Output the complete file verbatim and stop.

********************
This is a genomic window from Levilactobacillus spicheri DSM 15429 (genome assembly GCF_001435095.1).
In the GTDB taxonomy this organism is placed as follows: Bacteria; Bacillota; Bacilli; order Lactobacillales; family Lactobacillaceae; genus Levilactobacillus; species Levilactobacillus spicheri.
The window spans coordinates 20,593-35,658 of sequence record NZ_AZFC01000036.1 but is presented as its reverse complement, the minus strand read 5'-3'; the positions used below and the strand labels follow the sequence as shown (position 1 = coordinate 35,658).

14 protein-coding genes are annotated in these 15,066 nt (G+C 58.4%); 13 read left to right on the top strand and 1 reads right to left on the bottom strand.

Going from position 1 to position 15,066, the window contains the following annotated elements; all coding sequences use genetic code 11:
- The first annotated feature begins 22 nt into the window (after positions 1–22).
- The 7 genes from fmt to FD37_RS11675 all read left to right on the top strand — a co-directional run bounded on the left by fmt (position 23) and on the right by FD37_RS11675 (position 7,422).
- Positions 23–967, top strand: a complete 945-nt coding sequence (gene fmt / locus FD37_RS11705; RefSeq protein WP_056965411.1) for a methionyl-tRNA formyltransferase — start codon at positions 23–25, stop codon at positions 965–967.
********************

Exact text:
This is a genomic window from Levilactobacillus spicheri DSM 15429 (genome assembly GCF_001435095.1).
In the GTDB taxonomy this organism is placed as follows: Bacteria; Bacillota; Bacilli; order Lactobacillales; family Lactobacillaceae; genus Levilactobacillus; species Levilactobacillus spicheri.
The window spans coordinates 20,593-35,658 of sequence record NZ_AZFC01000036.1 but is presented as its reverse complement, the minus strand read 5'-3'; the positions used below and the strand labels follow the sequence as shown (position 1 = coordinate 35,658).

14 protein-coding genes are annotated in these 15,066 nt (G+C 58.4%); 13 read left to right on the top strand and 1 reads right to left on the bottom strand.

Going from position 1 to position 15,066, the window contains the following annotated elements; all coding sequences use genetic code 11:
- The first annotated feature begins 22 nt into the window (after positions 1–22).
- The 7 genes from fmt to FD37_RS11675 all read left to right on the top strand — a co-directional run bounded on the left by fmt (position 23) and on the right by FD37_RS11675 (position 7,422).
- Positions 23–967, top strand: a complete 945-nt coding sequence (gene fmt / locus FD37_RS11705; RefSeq protein WP_056965411.1) for a methionyl-tRNA formyltransferase — start codon at positions 23–25, stop codon at positions 965–967.